Jay Mohr

While perhaps most known for his roles in blockbuster films such as Jerry Maguire, Picture Perfect, and Suicide Kings, Jay Mohr is first and foremost a stand-up comedian, a craft he’s been perfecting since he was 16 years old. Recently named one of the 100 greatest stand-ups of all time by Comedy Central, Mohr does about 200 comedy shows a year, one of which will take place in Santa Barbara this Friday as part of the LOL Comedy Festival.

I recently chatted with Mohr via phone while he was driving his kid home from preschool. They have a routine: Mohr does his sports talk radio show from 9 a.m. to noon and then picks up his boy and heads home, where the two of them take a nap. During our conversation, his little one occasionally piped in from the backseat, sweetly oblivious that his father was being interviewed. Easy-going and personable, Mohr is an excellent multitasker: He piloted his vehicle, attended to his son, and graciously spoke to me about his comedy routine process, his quick-witted wife (actress Nikki Cox), and how thrilled he is to film his second Showtime special.

I’m so excited that you are coming to Santa Barbara. Me, too. I can’t wait. I get to film another Showtime special. I’m so excited about it … The name of this special is Happy. And a Lot. They do report cards everyday at [my son’s] preschool, so when you pick your kid up they, hand you a little report card. And its got the kid’s name, it shows their activities, and then … [Pause for exchange with his boy: I see it. Look at that school bus, high five. Oh boy.] … on the report card it says “mood,” and the teacher always writes “happy.” And then it says lunch, and they write “a lot.”

Do you use note cards onstage? I have bullet points in my head, I know what I want to talk about. … If I write a new bit, or in my case, my wife writes a new bit, I can’t wait to get onstage and try it. Usually it’s just one word. Like it will be “Dateline”—that’s 15 minutes just from that one word. So I definitely don’t use note cards, but I don’t wing it.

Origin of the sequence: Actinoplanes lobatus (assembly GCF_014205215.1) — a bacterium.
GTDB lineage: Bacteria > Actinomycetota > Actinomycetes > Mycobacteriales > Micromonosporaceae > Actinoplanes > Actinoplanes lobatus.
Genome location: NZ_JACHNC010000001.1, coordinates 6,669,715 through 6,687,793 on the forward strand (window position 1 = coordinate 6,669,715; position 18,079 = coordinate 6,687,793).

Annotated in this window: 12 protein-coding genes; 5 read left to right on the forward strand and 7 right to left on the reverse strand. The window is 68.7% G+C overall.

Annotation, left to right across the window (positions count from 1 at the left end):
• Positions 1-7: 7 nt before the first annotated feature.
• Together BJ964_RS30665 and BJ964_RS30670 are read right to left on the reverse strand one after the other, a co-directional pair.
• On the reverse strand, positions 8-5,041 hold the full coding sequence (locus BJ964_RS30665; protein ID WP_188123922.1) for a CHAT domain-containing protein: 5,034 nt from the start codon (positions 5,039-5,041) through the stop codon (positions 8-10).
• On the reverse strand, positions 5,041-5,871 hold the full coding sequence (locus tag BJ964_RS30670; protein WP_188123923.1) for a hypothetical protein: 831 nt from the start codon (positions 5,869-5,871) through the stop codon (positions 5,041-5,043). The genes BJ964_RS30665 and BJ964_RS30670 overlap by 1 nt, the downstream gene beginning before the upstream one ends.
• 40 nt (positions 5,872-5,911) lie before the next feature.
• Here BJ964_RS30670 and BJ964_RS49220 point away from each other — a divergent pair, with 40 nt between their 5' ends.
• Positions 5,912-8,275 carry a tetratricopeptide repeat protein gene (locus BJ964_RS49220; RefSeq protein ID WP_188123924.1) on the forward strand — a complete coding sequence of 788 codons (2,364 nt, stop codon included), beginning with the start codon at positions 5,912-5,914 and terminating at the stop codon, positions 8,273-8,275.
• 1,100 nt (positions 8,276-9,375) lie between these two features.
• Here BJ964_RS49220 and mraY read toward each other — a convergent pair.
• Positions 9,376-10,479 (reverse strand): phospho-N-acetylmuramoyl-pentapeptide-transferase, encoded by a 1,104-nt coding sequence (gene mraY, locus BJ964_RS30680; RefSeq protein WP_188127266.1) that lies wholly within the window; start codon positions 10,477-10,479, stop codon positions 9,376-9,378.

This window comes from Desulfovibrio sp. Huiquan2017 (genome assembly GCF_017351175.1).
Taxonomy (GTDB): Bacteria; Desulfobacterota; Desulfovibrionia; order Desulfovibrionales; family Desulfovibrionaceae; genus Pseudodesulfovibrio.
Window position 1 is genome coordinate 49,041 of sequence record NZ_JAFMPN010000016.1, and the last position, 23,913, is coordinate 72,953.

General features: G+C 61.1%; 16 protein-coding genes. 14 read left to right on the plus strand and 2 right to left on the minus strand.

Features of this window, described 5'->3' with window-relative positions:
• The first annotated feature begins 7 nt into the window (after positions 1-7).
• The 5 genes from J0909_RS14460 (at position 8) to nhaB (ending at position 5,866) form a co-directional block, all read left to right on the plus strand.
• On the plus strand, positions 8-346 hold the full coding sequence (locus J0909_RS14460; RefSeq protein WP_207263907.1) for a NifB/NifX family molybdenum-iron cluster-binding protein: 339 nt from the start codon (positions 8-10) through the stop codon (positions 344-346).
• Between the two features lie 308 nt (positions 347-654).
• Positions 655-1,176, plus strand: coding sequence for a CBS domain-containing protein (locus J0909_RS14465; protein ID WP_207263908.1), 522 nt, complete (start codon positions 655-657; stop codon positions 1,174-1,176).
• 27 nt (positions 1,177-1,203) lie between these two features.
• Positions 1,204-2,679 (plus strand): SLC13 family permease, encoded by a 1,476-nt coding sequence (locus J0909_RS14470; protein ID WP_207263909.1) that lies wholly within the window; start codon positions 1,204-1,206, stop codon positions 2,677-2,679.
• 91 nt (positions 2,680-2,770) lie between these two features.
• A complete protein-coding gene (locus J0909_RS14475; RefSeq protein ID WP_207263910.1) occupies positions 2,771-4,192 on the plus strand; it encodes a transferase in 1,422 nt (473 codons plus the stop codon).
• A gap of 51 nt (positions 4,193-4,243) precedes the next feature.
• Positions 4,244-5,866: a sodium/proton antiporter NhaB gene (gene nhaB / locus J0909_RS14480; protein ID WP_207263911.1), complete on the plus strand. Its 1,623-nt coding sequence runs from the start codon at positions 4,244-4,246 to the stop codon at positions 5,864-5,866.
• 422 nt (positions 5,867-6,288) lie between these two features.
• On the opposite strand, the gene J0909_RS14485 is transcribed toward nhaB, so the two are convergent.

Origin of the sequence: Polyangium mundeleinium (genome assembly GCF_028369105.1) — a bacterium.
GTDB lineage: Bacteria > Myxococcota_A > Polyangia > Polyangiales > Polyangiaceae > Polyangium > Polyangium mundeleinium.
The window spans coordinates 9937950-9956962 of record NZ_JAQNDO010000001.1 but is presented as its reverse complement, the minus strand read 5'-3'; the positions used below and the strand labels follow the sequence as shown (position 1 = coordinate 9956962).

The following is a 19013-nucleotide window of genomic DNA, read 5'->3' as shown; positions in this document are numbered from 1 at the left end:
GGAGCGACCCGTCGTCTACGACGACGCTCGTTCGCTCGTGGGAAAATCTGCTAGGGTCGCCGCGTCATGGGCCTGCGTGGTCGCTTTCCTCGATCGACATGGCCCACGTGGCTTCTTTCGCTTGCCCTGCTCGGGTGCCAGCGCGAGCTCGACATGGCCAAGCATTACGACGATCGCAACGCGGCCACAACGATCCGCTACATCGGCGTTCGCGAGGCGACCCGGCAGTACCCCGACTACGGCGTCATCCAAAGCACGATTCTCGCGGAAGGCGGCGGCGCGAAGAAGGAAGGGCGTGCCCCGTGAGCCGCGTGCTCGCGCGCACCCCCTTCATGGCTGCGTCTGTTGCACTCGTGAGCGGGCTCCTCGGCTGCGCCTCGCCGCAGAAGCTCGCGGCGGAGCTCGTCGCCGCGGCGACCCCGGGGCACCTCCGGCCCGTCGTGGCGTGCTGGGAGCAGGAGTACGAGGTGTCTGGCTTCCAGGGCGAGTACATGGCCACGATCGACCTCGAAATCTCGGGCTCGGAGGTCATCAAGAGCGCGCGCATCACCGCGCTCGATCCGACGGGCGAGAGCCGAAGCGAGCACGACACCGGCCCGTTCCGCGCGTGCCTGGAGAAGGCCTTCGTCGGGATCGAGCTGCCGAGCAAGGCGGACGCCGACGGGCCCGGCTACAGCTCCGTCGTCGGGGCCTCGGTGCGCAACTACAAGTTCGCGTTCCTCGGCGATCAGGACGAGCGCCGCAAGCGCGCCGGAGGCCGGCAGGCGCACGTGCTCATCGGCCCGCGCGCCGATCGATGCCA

How did you get involved in the S.B. LOL Comedy Festival? I’ve been trying to get a second Showtime stand-up special, and it fell on the same date as the LOL Comedy Festival. I know [festival organizer] Scott [Montoya], but I don’t know if it’s a direct result of that or my manager bothering them for me to be able to film a Showtime special. I want to be like George Carlin and do one every other year.

That sounds ambitious. Well, my wife writes half of my material, so my workload has decreased incredibly over the years as far as stand-up goes, because she is certainly the funny one in the relationship.

Does she really write half of your material or is that a joke? No, she definitely does. She’s an insomniac, and I’ll wake up and have a notebook filled with stuff. She knows how I think, and she’s wickedly smart, so the things that she writes are roads I never would have driven down. … I can’t wait to get up there and do what she wrote because what she thought of was funny and so outside of my wheelhouse of thinking that I can’t wait to go up and show off.

You have done so much more than just stand-up comedy. You are very versatile. It’s weird to speak about your own versatility because you could really start sounding like a creep. My versatility is a direct result of my desire to not leave money on the table. If someone is going to give me money to write a book, I’m going to start typing, and if there’s a chance to audition for a dramatic role, I’m going to do my best to get that role. So the diversity is a direct result of just wanting to outwork everybody.

I hope S.B. LOL becomes an annual event. Anybody who reads this, it’s important … [To his son: Okay, wait one second sweetie.] … that after this comedy festival leaves town … [Just wait one second. Everything is going to be okay. Can you give me one second? Thank you, buddy. Do you have some ba ba left? You are a good boy.] … that even after this comedy festival leaves town, please don’t forget to support live stand-up comedy …. [Kid burp. Nice job, buddy!] It’s the only time you can go into a room and ensure happiness.

I’ll let you get back to your family duties. Thank you. Have a good nap. Happy. And a lot.


Jay Mohr, Friday, September 5, at 8 p.m. Lobero Theatre, 33 E. Canon Perdido St. $18-$25, or $40 for Gold Circle, which includes a meet and greet. Call the box office at 966-4946 or see lolcomedyfestival.com.


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